Four traveltime inversion techniques were applied to two sets of seismic data collected on a Maya pyramid ruin at Maax Na, Belize. In particular, direct division, singular value decomposition, damped least squares and the conjugate gradient methods were applied. The seismic data consists of two source-receiver rings around the circumference of the pyramid with one ring near the base, and the other near the top of the pyramid. All methods produced similar velocity fields with most velocities in the range of 200-800 m/s (characteristic of carbonate rubble).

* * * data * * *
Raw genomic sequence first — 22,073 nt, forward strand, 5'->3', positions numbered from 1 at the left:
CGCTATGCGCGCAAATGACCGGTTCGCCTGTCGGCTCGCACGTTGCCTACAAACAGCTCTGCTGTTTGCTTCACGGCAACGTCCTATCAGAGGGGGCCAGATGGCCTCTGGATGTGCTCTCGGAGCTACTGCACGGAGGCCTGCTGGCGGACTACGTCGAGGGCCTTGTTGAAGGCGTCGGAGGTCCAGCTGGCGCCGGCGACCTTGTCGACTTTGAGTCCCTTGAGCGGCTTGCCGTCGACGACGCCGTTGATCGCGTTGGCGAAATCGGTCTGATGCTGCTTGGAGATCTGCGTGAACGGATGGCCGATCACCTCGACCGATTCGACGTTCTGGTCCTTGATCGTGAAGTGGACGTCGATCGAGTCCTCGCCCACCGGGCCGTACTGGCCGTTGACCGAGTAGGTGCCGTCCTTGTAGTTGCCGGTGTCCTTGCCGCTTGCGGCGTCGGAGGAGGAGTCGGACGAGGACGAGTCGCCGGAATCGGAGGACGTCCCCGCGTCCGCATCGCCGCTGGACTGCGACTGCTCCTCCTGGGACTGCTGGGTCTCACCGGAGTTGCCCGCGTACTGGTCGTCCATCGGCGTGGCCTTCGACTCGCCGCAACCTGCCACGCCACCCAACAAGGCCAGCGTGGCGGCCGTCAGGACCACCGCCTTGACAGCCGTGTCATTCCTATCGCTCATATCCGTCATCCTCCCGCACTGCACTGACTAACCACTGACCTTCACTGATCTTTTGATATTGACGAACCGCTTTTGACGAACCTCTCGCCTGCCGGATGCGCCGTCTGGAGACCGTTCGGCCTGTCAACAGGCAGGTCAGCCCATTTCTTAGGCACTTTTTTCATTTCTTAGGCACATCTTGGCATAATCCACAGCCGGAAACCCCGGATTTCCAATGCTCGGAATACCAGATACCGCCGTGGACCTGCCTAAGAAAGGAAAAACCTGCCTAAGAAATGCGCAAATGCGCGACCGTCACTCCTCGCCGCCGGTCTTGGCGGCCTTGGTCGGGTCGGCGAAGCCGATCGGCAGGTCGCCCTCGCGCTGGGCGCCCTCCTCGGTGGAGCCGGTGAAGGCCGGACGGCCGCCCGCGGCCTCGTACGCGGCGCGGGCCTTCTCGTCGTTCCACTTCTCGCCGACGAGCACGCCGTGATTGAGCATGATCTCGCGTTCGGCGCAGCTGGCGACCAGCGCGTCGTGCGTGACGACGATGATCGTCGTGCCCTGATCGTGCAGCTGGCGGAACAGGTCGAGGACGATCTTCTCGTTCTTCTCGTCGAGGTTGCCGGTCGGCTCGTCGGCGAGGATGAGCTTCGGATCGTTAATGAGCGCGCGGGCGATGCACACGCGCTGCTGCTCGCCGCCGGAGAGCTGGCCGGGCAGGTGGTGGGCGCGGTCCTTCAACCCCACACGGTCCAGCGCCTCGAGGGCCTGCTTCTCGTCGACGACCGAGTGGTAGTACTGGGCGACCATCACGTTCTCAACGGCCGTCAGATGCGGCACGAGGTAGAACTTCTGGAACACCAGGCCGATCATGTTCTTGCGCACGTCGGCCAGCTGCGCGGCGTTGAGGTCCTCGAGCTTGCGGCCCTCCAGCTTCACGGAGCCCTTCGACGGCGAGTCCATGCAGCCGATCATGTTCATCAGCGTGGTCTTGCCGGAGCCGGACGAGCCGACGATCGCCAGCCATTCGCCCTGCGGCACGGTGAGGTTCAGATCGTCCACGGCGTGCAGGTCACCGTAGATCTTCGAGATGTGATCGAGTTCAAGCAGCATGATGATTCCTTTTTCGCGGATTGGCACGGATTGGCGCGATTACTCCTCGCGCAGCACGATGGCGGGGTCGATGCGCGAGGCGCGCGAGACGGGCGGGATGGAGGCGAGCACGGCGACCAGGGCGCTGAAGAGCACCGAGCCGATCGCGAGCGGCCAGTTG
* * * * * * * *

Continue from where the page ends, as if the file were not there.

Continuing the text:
Traveltime residuals (observed minus calculated times) show an average of approximately 3ms for each method. However, based on the average and standard deviation of the residuals, the most accurate technique was found to be direct division followed by damped least-squares, singular value decomposition and lastly conjugate gradient.
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